One day Jesus was dealing with a couple of ambitious disciples who wanted to be at the top of the leadership ladder.  They boldly requested special positions in His kingdom.  The other disciples were no displeased as they watched to see how Jesus would respond to such a request.  Jesus’ response was inspired, “You know that those who are considered rulers over the Gentiles lord it over them, and their great ones exercise authority over them.  Yet it shall not be so among you; but whoever desires to become great among you shall be your servant.  And whoever of you desires to be first shall be slave of all.  For even the Son of Man did not come to be served, but to serve, and to give His life a ransom for many.” (Mark 10:42-45 NKJV)
Jesus established an important fact in His statement about kingdom leadership.  Church leadership is much different than the leadership of the world.  Instead of “lording” our leadership over others, we are to be servant leaders.  A bossy, harsh church leader is a contradiction of terms.  In the 1990’s movie, The Preacher’s Wife, a domineering choir director decided to strongarm the church choir.  As a result, she ended up losing most of the choir members.  She came to the preacher to complain about the lack of commitment on the part of the people she was trying to lead.  Of course, the real problem was the style of leadership she was using.  She learned the hard way that church leadership is not the same as the world’s style of leadership.
Church leaders reward those who follow them in the form of gratitude and encouragement.  I’m sometimes overwhelmed with the fact that I am required by God’s Word to encourage others (Hebrews 10:24-25).  I love to encourage others.  It is part of my spiritual gift of exhortation.  But how do you give encouragement to hundreds of people in a church on an individual basis?  I know it is a small thing, but to me a thoughtful, handwritten birthday card is one way I can encourage each person in our church at least once a year.  It is a simple way for a church leader to show gratitude and encouragement for those he or she leads.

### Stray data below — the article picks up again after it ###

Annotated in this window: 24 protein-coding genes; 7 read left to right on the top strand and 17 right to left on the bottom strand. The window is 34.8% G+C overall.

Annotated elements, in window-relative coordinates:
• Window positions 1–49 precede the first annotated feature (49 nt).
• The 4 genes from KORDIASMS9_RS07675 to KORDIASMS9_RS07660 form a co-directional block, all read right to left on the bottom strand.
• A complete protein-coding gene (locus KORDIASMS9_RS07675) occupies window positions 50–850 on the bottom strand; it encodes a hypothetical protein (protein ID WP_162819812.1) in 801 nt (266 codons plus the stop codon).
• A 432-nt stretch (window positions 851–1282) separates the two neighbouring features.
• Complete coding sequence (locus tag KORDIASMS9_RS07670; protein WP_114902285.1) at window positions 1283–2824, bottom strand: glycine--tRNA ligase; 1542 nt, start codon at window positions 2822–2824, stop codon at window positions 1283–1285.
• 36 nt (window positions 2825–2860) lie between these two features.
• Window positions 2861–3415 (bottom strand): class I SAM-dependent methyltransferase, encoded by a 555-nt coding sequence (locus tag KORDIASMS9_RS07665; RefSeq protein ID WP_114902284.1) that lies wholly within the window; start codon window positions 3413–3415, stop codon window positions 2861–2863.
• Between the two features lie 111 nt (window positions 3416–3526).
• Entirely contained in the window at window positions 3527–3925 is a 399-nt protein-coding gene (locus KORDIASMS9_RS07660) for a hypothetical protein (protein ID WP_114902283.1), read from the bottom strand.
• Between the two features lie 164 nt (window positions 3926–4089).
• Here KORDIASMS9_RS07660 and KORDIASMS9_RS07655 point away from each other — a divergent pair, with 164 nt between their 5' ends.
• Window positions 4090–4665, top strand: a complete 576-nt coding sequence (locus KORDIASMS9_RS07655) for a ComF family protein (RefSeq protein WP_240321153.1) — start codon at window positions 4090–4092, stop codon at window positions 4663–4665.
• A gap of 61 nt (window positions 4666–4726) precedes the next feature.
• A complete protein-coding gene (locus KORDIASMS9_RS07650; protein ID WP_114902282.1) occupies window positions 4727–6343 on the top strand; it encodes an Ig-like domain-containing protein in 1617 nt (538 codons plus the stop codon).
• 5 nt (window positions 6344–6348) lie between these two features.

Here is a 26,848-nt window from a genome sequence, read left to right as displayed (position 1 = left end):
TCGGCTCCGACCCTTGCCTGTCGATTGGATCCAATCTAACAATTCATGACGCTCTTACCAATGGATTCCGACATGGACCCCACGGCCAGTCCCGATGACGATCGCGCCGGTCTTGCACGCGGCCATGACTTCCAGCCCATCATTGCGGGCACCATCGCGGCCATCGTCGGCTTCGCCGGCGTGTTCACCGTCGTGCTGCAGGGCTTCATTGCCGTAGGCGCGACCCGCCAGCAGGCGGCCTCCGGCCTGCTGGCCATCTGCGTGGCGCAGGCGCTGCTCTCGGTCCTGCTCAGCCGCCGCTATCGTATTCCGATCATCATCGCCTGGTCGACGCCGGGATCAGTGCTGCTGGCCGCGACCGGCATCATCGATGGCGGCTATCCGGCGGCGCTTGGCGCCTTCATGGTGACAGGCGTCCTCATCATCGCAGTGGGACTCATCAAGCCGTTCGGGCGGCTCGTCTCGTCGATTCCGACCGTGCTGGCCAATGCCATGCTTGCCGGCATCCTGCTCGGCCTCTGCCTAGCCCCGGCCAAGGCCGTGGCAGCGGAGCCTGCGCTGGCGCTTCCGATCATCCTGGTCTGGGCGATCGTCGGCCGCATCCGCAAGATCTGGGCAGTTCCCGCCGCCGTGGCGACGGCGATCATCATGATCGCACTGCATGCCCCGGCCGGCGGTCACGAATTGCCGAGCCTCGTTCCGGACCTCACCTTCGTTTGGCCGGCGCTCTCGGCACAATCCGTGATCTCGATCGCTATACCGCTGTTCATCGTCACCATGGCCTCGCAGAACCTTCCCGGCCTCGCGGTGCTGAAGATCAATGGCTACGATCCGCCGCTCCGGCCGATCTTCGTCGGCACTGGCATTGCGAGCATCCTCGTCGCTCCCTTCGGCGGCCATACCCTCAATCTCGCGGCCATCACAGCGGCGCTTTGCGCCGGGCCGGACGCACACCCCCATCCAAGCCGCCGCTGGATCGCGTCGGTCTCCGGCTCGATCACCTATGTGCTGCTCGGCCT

I have found that casting a compelling vision is another way to lead people in a church setting.  I have pastored smaller churches in my ministry and I have faced the dilemma of inviting people to a church that did not yet have a strong children’s or youth program.  A smaller church cannot afford a youth or children’s minister.  It is hard to convince a parent to bring their kids to a church that cannot possibly provide all the bells and whistles of a larger, next-generation ministry.  I did find, however, that parents would respond to a vision for a strong ministry to their children.  They often decided to become members of that smaller church, motivated by the desire to be on the ground floor of building an exciting new ministry.
Church leaders can also motivate people through a sense of community.  That is often why people will say, “I like a smaller church.”  If we obey the Great Commission, however, there is a good chance the church will grow larger. 
As a church gets larger, there is a danger of becoming detached and impersonal.  That’s way a growing church must also “grow smaller” through a strong small-group or Sunday School ministry.  It’s where relationships are born.
There are no church bosses or CEOs.  Jesus is the only head of the church.  Pastors, deacons and other church leaders serve at His command and as we serve, we serve as servants—first to Him, and then to others.  It is an attitude that must go along with the authority of a church leader.
Dave Frasure is CABA's Disciple-making Catalyst and pastors FBC So. Lebanon, Oh.
Posted on November 24, 2017 10:00 AM by David Frasure
Categories: Disciple-making
One core value of our church's Sunday School ministry is reaching lost people.  Sometimes Sunday School teachers and classes can lose sight of this foundational principle.  It is easier to focus on member care, fellowship and teaching, and neglect reaching new people.  Some have said, “You worry about how deep your ministry is and God will take care of its breadth.”  That might get a few “amens” at a conference, but it really isn’t biblical or practical.  We cannot do the Great Commission without trying to reach new people.  In fact, we really aren’t loving our neighbor, if we neglect to invite them to receive Christ and become part of His kingdom.  Here are four fundamental reasons to keep outreach as a top priority of our Sunday School.